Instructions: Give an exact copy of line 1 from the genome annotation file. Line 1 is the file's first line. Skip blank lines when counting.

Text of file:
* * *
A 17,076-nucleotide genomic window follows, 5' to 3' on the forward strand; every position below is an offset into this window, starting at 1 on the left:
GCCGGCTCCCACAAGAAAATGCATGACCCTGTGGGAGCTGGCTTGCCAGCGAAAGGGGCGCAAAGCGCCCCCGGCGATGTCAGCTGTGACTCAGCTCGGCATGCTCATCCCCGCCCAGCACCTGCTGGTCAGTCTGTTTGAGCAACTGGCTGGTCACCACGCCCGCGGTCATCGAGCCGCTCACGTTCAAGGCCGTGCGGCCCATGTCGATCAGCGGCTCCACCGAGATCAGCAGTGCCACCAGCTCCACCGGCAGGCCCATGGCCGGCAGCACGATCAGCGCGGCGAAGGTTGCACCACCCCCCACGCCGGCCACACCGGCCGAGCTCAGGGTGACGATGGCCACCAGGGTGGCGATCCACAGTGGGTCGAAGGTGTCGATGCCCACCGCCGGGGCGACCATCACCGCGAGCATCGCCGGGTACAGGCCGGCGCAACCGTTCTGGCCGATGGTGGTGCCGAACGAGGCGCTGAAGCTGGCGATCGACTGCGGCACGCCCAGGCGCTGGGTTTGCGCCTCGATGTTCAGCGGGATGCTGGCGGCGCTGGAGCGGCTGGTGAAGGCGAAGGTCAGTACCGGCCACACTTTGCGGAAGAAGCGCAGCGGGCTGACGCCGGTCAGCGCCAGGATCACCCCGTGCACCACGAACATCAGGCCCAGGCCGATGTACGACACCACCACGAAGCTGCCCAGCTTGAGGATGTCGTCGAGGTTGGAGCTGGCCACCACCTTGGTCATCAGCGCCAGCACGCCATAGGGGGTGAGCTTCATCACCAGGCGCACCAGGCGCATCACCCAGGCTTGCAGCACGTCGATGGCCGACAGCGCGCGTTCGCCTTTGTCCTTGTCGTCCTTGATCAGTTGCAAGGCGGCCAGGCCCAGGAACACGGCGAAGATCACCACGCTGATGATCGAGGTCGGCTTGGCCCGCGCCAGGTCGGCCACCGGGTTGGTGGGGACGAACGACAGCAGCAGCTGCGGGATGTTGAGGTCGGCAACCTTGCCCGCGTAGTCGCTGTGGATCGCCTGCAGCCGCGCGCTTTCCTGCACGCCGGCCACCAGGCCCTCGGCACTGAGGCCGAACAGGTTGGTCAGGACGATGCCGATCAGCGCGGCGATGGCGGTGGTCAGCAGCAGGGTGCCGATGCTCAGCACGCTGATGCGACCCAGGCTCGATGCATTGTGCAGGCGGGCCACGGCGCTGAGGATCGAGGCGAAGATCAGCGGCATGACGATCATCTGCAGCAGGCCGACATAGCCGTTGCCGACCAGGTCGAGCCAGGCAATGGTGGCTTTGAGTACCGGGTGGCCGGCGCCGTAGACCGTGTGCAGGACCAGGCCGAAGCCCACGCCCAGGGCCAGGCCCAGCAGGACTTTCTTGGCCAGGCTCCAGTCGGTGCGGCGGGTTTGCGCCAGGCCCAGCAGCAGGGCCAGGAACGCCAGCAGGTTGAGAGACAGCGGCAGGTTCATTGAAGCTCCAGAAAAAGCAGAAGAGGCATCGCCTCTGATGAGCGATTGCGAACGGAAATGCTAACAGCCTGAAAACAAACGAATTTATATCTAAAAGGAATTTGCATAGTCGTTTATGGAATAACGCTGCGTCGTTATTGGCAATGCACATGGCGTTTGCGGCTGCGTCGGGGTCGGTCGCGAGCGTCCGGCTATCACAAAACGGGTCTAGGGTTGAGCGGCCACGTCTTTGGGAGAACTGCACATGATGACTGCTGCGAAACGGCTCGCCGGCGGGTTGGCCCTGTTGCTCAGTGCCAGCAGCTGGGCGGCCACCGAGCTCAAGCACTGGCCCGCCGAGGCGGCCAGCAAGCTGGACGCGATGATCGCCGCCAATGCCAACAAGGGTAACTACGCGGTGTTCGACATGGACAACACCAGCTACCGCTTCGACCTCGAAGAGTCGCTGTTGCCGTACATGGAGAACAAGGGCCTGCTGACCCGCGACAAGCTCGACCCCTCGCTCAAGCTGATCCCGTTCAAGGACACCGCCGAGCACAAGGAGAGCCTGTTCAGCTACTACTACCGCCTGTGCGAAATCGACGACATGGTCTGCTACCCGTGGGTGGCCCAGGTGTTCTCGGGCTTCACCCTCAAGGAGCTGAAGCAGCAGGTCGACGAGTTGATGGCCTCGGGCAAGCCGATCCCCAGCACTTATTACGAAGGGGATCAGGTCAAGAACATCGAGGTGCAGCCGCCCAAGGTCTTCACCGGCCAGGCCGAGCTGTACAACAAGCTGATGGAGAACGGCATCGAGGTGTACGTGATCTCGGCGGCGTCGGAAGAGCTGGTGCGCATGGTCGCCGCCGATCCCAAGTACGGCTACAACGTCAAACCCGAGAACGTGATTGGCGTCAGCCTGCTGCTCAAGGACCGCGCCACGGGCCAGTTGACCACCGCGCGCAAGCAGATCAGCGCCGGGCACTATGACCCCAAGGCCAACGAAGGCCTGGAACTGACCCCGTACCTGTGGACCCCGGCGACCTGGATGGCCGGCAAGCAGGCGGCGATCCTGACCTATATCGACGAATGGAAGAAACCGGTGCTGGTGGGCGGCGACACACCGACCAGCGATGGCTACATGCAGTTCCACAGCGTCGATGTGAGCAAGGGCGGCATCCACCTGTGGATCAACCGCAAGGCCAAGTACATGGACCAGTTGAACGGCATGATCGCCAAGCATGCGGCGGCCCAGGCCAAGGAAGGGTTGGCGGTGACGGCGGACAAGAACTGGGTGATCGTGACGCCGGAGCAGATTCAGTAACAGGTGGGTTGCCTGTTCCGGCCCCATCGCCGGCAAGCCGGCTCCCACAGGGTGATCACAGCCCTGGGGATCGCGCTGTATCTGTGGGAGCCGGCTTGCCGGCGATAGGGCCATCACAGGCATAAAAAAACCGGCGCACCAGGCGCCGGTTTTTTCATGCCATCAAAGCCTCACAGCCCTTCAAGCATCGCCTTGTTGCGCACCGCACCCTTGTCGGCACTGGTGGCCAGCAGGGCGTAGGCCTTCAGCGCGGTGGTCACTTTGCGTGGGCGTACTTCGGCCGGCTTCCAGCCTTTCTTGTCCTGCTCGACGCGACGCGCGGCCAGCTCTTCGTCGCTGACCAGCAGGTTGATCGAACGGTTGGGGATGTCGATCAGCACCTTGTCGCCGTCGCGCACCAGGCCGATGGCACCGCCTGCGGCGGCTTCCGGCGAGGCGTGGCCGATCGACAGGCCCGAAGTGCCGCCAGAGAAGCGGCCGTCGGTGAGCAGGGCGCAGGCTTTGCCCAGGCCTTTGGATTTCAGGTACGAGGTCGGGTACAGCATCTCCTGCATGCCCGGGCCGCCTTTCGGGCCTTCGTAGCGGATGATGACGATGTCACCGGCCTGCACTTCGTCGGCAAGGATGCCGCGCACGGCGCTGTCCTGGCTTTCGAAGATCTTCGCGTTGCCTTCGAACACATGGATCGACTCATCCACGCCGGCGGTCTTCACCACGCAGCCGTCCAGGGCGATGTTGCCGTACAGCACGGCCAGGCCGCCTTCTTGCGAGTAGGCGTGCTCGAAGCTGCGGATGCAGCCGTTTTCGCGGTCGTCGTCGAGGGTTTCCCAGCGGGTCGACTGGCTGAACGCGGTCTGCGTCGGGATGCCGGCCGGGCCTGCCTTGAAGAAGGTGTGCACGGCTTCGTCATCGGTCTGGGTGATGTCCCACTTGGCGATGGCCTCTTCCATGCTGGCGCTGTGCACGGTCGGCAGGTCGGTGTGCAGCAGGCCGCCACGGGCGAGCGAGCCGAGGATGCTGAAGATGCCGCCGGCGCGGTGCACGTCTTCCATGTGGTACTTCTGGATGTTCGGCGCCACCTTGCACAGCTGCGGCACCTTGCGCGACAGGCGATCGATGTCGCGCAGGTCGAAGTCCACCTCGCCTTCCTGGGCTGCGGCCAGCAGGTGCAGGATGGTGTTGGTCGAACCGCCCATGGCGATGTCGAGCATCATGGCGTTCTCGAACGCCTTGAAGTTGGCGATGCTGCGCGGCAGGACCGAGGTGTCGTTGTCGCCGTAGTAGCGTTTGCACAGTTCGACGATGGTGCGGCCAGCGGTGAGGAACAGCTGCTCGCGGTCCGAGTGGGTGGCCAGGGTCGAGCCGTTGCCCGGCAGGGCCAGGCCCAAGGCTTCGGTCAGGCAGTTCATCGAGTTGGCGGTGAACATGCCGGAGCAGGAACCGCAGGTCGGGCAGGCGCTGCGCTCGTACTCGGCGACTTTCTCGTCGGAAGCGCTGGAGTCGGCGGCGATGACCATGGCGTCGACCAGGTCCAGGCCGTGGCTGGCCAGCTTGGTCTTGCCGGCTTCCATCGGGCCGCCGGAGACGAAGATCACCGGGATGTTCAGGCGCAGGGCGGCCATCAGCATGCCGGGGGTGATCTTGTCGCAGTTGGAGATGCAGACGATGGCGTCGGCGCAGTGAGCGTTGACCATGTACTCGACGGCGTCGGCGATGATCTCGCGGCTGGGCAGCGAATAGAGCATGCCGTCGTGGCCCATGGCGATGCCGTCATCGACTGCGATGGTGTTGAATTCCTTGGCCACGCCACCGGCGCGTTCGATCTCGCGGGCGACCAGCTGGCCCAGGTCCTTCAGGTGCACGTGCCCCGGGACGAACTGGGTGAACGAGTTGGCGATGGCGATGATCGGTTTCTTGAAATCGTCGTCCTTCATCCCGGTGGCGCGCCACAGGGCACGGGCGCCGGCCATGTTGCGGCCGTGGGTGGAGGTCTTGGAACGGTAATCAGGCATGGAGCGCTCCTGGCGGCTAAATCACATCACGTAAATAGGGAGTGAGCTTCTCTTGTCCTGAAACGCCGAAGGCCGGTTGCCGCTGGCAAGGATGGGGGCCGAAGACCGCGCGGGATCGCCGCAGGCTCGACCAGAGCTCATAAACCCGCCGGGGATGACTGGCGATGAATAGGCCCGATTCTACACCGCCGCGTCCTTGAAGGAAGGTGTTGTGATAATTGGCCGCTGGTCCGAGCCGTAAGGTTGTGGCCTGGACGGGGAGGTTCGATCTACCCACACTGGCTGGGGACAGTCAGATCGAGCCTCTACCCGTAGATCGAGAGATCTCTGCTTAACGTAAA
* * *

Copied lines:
A 17,076-nucleotide genomic window follows, 5' to 3' on the forward strand; every position below is an offset into this window, starting at 1 on the left: